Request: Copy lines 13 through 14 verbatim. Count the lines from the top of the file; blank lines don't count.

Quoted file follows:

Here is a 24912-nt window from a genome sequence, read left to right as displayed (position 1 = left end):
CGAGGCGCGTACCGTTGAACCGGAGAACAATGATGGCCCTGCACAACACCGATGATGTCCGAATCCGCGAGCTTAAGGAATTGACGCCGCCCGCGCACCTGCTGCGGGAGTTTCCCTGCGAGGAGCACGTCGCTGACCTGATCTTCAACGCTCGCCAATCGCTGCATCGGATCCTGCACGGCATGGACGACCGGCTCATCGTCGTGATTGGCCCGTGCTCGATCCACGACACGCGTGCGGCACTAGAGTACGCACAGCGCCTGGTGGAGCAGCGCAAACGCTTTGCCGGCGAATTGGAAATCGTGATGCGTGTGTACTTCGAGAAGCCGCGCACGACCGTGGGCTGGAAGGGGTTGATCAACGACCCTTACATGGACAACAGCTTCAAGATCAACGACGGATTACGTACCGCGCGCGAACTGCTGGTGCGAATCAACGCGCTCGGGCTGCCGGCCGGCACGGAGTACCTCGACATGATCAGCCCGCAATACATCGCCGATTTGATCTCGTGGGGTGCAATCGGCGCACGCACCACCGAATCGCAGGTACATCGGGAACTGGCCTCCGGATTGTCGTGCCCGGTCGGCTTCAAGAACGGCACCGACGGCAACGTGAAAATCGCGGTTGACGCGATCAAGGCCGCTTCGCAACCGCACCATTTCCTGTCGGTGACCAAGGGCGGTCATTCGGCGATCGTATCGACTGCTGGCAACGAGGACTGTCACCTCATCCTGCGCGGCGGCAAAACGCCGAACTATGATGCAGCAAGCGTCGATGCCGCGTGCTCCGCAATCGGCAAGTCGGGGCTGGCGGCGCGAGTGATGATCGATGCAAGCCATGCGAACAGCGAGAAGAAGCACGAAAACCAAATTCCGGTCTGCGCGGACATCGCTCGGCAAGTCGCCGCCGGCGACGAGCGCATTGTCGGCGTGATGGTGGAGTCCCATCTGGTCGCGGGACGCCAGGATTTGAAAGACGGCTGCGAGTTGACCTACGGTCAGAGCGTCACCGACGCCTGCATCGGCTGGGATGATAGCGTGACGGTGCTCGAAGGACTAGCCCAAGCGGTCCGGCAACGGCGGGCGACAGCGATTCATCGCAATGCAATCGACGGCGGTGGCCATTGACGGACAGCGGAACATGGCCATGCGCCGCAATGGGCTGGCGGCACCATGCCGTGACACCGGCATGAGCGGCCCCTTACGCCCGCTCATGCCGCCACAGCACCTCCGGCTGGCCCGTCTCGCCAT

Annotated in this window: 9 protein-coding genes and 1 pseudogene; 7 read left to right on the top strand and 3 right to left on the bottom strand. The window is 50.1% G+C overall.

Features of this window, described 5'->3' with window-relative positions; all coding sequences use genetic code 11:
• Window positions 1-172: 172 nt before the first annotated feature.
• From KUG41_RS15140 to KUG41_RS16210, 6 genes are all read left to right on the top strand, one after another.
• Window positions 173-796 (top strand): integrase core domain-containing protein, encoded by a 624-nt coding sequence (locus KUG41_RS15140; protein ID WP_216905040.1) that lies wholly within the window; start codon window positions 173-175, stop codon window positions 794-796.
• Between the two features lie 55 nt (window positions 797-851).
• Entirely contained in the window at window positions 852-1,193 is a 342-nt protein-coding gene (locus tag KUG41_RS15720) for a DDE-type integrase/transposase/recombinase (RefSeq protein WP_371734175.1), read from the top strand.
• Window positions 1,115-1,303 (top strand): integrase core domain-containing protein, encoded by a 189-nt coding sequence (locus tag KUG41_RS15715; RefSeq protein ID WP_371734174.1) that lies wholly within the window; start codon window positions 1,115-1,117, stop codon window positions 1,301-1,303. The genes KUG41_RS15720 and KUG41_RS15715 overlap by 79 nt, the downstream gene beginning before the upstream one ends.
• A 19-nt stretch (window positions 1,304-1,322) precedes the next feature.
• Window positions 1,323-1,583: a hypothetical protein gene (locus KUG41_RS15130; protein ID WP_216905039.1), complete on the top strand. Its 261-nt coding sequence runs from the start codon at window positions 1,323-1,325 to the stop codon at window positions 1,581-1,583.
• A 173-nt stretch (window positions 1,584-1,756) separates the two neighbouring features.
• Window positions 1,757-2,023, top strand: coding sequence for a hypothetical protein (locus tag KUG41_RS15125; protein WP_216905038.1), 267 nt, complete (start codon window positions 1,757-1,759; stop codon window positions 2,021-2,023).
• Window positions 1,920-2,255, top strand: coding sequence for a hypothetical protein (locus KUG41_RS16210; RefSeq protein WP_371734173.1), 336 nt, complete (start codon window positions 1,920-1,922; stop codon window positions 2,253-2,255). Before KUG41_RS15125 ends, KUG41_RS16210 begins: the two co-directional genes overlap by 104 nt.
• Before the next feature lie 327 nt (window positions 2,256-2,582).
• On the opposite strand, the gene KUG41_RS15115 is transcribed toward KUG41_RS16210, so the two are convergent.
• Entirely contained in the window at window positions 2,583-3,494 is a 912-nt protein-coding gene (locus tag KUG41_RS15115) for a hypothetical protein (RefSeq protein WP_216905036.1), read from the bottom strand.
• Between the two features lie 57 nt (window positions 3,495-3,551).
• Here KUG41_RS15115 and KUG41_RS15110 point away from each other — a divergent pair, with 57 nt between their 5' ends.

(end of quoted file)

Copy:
• A 173-nt stretch (window positions 1,584-1,756) separates the two neighbouring features.
• Window positions 1,757-2,023, top strand: coding sequence for a hypothetical protein (locus tag KUG41_RS15125; protein WP_216905038.1), 267 nt, complete (start codon window positions 1,757-1,759; stop codon window positions 2,021-2,023).